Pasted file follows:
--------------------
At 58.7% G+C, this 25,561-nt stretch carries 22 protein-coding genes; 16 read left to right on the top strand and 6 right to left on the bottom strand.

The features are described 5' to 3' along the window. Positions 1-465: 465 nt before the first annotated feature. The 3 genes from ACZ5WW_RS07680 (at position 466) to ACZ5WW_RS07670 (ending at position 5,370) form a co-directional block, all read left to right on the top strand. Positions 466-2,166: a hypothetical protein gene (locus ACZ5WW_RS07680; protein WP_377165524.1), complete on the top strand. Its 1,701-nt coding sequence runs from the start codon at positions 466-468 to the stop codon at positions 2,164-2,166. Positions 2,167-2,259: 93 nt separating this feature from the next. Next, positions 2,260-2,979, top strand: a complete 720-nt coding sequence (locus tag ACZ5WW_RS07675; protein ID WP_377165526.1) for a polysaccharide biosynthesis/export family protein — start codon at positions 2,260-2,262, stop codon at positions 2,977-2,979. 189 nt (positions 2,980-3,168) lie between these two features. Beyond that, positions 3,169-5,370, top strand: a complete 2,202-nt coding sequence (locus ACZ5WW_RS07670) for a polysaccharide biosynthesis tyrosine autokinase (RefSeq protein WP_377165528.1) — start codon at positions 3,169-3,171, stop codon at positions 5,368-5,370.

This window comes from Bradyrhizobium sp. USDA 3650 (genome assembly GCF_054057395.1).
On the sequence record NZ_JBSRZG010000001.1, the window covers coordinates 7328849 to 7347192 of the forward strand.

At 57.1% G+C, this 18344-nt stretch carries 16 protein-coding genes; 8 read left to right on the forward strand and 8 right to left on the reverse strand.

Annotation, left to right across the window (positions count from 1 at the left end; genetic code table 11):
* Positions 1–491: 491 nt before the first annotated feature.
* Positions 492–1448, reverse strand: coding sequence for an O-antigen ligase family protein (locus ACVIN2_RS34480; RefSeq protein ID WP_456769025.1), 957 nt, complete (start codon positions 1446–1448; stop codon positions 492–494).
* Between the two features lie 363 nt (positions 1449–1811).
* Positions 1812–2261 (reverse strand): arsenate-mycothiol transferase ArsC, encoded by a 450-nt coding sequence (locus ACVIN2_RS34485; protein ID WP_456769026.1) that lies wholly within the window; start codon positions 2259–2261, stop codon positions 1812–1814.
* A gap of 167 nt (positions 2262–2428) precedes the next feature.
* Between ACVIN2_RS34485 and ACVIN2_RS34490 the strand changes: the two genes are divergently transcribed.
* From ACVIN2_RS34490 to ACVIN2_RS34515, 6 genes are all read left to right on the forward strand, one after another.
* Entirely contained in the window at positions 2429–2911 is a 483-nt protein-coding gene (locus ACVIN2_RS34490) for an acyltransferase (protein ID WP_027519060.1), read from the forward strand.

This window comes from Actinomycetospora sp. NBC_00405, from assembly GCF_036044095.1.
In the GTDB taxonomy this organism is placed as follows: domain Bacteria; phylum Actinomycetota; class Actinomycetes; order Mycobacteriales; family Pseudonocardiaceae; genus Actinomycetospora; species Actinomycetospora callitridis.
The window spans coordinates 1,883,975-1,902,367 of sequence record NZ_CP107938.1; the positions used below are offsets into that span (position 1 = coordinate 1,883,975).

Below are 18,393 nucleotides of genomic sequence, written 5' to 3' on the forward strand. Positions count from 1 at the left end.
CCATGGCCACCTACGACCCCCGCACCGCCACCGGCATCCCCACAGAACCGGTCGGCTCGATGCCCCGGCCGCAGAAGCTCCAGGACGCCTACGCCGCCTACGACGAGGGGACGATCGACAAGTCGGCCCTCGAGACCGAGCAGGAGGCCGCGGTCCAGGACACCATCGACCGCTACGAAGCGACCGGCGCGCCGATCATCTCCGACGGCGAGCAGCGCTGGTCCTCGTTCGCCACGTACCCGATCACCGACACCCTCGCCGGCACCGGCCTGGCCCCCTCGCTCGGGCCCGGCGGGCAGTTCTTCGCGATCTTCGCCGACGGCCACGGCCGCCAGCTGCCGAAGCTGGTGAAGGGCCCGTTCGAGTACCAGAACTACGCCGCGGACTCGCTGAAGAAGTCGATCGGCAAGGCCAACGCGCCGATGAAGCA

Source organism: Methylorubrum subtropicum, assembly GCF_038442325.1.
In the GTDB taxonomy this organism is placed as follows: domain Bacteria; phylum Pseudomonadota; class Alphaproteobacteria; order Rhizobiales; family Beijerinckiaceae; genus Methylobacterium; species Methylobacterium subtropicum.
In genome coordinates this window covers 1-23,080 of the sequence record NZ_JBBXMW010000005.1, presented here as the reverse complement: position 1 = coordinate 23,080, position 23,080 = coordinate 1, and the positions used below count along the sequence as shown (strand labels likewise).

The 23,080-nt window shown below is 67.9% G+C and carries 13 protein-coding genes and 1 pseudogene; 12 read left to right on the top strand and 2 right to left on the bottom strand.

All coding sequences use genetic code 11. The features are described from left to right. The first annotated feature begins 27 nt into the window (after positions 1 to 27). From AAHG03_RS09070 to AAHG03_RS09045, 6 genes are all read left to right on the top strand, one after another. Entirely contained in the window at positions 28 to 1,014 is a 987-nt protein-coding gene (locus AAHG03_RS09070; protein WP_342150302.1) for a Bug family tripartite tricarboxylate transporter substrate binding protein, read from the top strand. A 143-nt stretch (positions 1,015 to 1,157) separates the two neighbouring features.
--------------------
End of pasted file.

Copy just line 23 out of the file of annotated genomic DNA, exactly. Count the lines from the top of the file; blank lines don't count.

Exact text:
The 23,080-nt window shown below is 67.9% G+C and carries 13 protein-coding genes and 1 pseudogene; 12 read left to right on the top strand and 2 right to left on the bottom strand.